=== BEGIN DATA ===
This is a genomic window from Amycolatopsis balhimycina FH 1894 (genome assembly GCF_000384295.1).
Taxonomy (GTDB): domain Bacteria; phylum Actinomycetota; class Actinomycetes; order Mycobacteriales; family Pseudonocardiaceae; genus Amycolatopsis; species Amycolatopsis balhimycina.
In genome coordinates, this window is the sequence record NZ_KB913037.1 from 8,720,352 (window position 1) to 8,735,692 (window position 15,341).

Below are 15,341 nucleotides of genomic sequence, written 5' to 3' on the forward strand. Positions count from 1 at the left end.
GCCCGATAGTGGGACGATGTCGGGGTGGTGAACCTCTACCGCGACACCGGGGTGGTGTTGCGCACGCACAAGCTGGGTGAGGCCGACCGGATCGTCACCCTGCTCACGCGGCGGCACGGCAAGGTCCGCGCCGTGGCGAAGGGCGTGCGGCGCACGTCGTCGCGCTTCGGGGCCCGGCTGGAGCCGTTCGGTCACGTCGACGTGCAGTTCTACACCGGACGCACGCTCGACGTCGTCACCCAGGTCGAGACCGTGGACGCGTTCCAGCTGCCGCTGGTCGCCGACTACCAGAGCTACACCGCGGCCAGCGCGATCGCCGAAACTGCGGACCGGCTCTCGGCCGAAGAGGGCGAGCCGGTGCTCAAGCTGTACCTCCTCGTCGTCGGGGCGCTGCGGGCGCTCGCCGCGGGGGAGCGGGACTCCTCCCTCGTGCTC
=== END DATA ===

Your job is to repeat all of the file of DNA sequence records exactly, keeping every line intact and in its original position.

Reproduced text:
This is a genomic window from Amycolatopsis balhimycina FH 1894 (genome assembly GCF_000384295.1).
Taxonomy (GTDB): domain Bacteria; phylum Actinomycetota; class Actinomycetes; order Mycobacteriales; family Pseudonocardiaceae; genus Amycolatopsis; species Amycolatopsis balhimycina.
In genome coordinates, this window is the sequence record NZ_KB913037.1 from 8,720,352 (window position 1) to 8,735,692 (window position 15,341).

Below are 15,341 nucleotides of genomic sequence, written 5' to 3' on the forward strand. Positions count from 1 at the left end.
GCCCGATAGTGGGACGATGTCGGGGTGGTGAACCTCTACCGCGACACCGGGGTGGTGTTGCGCACGCACAAGCTGGGTGAGGCCGACCGGATCGTCACCCTGCTCACGCGGCGGCACGGCAAGGTCCGCGCCGTGGCGAAGGGCGTGCGGCGCACGTCGTCGCGCTTCGGGGCCCGGCTGGAGCCGTTCGGTCACGTCGACGTGCAGTTCTACACCGGACGCACGCTCGACGTCGTCACCCAGGTCGAGACCGTGGACGCGTTCCAGCTGCCGCTGGTCGCCGACTACCAGAGCTACACCGCGGCCAGCGCGATCGCCGAAACTGCGGACCGGCTCTCGGCCGAAGAGGGCGAGCCGGTGCTCAAGCTGTACCTCCTCGTCGTCGGGGCGCTGCGGGCGCTCGCCGCGGGGGAGCGGGACTCCTCCCTCGTGCTC